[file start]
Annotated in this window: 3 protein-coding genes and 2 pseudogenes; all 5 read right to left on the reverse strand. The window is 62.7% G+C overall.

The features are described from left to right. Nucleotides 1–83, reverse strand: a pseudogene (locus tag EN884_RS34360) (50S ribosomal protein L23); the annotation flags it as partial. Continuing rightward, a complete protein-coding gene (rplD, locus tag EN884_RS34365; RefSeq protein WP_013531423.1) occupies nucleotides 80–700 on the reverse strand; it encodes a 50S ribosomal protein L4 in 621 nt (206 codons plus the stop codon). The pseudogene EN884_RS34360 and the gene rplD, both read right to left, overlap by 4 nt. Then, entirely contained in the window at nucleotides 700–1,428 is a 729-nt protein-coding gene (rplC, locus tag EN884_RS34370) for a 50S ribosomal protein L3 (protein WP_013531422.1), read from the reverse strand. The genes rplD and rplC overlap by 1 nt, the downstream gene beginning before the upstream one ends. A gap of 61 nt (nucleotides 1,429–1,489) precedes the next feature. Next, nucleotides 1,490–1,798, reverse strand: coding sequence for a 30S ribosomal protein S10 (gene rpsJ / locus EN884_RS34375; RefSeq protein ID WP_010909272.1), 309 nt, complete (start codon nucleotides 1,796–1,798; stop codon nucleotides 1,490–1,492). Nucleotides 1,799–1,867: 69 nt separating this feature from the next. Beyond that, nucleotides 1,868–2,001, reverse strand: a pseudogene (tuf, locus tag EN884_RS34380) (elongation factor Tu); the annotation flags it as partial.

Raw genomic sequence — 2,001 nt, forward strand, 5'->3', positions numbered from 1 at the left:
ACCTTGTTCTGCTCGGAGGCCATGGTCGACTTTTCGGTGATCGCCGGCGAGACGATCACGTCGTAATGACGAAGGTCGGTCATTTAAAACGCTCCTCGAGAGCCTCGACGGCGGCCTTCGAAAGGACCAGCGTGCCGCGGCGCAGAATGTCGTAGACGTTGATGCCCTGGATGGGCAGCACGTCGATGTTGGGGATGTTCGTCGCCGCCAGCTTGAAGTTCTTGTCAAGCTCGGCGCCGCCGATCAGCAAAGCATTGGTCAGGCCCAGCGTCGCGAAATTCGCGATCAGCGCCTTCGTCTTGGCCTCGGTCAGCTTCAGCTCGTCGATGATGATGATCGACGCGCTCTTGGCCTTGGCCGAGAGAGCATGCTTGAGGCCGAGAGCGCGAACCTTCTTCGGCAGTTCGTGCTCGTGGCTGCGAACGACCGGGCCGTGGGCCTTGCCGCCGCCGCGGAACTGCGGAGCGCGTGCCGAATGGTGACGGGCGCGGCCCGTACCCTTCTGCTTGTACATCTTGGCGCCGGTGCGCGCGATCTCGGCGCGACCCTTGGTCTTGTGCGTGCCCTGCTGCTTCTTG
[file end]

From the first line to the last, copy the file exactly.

Annotated in this window: 3 protein-coding genes and 2 pseudogenes; all 5 read right to left on the reverse strand. The window is 62.7% G+C overall.

The features are described from left to right. Nucleotides 1–83, reverse strand: a pseudogene (locus tag EN884_RS34360) (50S ribosomal protein L23); the annotation flags it as partial. Continuing rightward, a complete protein-coding gene (rplD, locus tag EN884_RS34365; RefSeq protein WP_013531423.1) occupies nucleotides 80–700 on the reverse strand; it encodes a 50S ribosomal protein L4 in 621 nt (206 codons plus the stop codon). The pseudogene EN884_RS34360 and the gene rplD, both read right to left, overlap by 4 nt. Then, entirely contained in the window at nucleotides 700–1,428 is a 729-nt protein-coding gene (rplC, locus tag EN884_RS34370) for a 50S ribosomal protein L3 (protein WP_013531422.1), read from the reverse strand. The genes rplD and rplC overlap by 1 nt, the downstream gene beginning before the upstream one ends. A gap of 61 nt (nucleotides 1,429–1,489) precedes the next feature. Next, nucleotides 1,490–1,798, reverse strand: coding sequence for a 30S ribosomal protein S10 (gene rpsJ / locus EN884_RS34375; RefSeq protein ID WP_010909272.1), 309 nt, complete (start codon nucleotides 1,796–1,798; stop codon nucleotides 1,490–1,492). Nucleotides 1,799–1,867: 69 nt separating this feature from the next. Beyond that, nucleotides 1,868–2,001, reverse strand: a pseudogene (tuf, locus tag EN884_RS34380) (elongation factor Tu); the annotation flags it as partial.

Raw genomic sequence — 2,001 nt, forward strand, 5'->3', positions numbered from 1 at the left:
ACCTTGTTCTGCTCGGAGGCCATGGTCGACTTTTCGGTGATCGCCGGCGAGACGATCACGTCGTAATGACGAAGGTCGGTCATTTAAAACGCTCCTCGAGAGCCTCGACGGCGGCCTTCGAAAGGACCAGCGTGCCGCGGCGCAGAATGTCGTAGACGTTGATGCCCTGGATGGGCAGCACGTCGATGTTGGGGATGTTCGTCGCCGCCAGCTTGAAGTTCTTGTCAAGCTCGGCGCCGCCGATCAGCAAAGCATTGGTCAGGCCCAGCGTCGCGAAATTCGCGATCAGCGCCTTCGTCTTGGCCTCGGTCAGCTTCAGCTCGTCGATGATGATGATCGACGCGCTCTTGGCCTTGGCCGAGAGAGCATGCTTGAGGCCGAGAGCGCGAACCTTCTTCGGCAGTTCGTGCTCGTGGCTGCGAACGACCGGGCCGTGGGCCTTGCCGCCGCCGCGGAACTGCGGAGCGCGTGCCGAATGGTGACGGGCGCGGCCCGTACCCTTCTGCTTGTACATCTTGGCGCCGGTGCGCGCGATCTCGGCGCGACCCTTGGTCTTGTGCGTGCCCTGCTGCTTCTTG